I’m always astounded by famous people that talk about the hassles and hardships of the road, people that earn a living from it and still complain. “Oh, you’re just jealous”. You’re god damn right I am. They don’t have to save money to tour, they don’t need to worry if anybody will show up. They maybe have to deal with the strain it puts on their relationships, but also: Fuck them. Anybody in the upper class of music should strongly considering shutting the hell up, a minimum wage janitor that busts his ass 10 hours a night on the swing shift doesn’t think you should be complaining and neither do I. Being able to present your art to a willing audience and be paid from it is such an incredible thing. Breaking even is usually the best that a band at our level can hope for. To be honest though, these huge bands are a whole lot of not my thing anyway. It’s not my oeuvre. I’m comfortable where I am at: You probably don’t know me, you probably don’t know my band. But if you listen to our album or see a show we play, you just might love it. Maybe not too, and that’s fine. It’s not for everybody. But it does matter. Just because it isn’t known by everybody doesn’t mean it holds less merit, just that it’s known by less people. We’ve been fooled to equate fame with value, and it’s good to be able to to divorce those …
Hurry Up Shotgun release their second album tonight, 10/7/2011. It’s self-titled. The show is at the Hemlock Tavern in San Francisco. If you had any sense, you’d be there. Actually you should be there even if you don’t have any sense. Because it is a great album and they are a great band.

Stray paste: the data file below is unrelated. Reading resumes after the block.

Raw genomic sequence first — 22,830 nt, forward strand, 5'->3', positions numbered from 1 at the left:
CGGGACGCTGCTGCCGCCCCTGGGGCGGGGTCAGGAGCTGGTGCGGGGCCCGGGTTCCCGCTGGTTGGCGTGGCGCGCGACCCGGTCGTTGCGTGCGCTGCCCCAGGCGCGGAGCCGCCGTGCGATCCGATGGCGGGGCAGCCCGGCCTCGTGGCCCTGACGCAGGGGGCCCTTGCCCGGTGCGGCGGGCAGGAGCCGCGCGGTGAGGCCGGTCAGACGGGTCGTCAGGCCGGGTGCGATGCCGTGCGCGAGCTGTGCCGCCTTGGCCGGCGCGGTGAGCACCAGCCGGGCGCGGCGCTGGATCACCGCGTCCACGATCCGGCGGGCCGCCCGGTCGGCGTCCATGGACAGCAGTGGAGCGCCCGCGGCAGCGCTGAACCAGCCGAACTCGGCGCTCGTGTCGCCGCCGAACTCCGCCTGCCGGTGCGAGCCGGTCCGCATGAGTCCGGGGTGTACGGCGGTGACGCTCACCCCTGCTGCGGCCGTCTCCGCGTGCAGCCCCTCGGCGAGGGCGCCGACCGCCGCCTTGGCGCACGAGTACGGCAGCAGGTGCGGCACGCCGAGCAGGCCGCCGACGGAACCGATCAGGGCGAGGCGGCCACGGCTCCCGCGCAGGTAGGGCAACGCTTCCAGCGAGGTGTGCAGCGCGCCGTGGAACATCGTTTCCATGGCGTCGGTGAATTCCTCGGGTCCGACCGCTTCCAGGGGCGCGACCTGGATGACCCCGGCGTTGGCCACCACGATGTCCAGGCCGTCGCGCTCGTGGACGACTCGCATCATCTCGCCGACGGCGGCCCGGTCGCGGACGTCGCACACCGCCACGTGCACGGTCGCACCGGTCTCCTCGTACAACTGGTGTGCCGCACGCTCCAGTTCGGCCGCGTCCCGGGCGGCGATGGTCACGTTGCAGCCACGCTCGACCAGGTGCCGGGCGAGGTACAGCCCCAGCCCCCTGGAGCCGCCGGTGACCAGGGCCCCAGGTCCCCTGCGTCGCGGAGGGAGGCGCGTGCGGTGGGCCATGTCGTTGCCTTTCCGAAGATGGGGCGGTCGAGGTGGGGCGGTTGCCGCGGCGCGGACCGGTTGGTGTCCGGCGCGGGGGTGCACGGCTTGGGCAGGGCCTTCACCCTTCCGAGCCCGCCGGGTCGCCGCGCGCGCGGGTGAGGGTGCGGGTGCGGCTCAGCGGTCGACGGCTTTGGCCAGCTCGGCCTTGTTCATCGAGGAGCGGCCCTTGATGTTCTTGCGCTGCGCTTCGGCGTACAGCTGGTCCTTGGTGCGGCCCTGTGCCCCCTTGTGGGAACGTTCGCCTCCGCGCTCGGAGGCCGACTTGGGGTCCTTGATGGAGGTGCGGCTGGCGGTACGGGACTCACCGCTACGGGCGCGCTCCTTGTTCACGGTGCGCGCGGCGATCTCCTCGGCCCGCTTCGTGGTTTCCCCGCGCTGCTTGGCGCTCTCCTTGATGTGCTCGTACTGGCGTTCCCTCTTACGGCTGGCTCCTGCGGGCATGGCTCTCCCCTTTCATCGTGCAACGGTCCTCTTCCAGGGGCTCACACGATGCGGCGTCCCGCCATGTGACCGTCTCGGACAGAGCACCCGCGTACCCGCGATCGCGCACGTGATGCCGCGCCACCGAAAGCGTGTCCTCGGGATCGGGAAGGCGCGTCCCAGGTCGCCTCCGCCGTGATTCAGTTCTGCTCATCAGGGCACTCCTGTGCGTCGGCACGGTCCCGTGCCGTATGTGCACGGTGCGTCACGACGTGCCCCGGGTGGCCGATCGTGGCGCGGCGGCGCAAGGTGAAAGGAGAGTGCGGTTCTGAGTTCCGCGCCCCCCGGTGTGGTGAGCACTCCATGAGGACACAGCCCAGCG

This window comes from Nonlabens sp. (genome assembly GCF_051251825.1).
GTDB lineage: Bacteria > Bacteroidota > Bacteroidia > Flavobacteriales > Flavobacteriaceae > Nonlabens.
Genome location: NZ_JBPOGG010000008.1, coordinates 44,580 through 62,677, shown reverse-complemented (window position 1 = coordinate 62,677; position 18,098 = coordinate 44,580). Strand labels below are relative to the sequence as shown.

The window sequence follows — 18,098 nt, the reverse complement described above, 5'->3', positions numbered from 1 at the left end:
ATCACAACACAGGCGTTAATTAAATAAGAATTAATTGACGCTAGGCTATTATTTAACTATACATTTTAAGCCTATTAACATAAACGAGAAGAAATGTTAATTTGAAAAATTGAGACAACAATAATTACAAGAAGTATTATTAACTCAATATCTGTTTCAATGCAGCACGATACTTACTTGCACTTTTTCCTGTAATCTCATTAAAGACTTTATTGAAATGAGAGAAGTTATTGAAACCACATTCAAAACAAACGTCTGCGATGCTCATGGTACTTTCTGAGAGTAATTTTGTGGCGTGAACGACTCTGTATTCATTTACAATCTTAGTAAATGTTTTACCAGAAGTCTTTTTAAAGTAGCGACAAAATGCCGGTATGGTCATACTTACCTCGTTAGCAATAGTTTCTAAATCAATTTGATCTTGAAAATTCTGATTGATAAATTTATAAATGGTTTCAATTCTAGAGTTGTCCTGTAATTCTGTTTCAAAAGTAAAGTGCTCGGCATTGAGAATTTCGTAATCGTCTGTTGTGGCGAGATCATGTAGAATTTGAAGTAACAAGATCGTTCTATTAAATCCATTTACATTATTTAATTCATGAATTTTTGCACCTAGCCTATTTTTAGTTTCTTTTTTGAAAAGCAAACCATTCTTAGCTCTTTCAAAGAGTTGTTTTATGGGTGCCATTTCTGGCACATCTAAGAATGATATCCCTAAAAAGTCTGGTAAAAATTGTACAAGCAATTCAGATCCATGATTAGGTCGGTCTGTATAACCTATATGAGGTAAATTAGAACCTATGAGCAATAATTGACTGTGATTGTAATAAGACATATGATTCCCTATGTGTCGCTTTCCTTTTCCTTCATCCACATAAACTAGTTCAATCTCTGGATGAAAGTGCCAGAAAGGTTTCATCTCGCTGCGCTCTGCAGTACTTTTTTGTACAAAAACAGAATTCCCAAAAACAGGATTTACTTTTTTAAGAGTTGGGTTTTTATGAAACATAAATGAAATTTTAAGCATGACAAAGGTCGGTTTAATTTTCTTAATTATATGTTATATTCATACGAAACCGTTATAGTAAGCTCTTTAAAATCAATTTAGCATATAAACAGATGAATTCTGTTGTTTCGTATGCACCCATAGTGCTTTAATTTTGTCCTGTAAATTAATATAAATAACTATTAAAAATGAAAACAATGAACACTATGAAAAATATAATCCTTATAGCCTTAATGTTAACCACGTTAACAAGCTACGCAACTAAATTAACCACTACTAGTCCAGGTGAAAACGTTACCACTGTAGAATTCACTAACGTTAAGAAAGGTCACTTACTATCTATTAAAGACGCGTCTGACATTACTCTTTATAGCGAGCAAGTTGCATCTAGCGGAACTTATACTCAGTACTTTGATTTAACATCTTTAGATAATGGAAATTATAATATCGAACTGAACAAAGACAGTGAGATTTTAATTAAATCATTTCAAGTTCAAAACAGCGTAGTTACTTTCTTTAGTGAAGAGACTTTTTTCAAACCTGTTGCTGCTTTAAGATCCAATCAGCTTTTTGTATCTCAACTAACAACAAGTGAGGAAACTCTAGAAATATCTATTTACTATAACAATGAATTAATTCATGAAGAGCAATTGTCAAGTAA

There are so few bands I know out there that truly grow. Sure they’ll try new things, maybe change, but actual growth as a band is somewhat rare. One of them is Oakland’s Hurry Up Shotgun. One of the very, very few bands that Iâ€™ve personally witness getting consistently more vital, better, and growing in stature, skill and presence over the years. It’s worth paying attention to, and I don’t say that lightly as I have played on bills with them for years. Mostly in my bands and for 4 or 5 shows, *IN* their band. A fleeting moment that still confuses the bite size friendship of the Internet age even now.
I’m rarely a sideman in other people’s bands, mostly because most people never ask, probably because they’re afraid Iâ€™ll take over the operation and instigate some level of order to their soft-bellied Tom Foolery. Something that could be a concern, considering my reputation for Control Enthusiasm.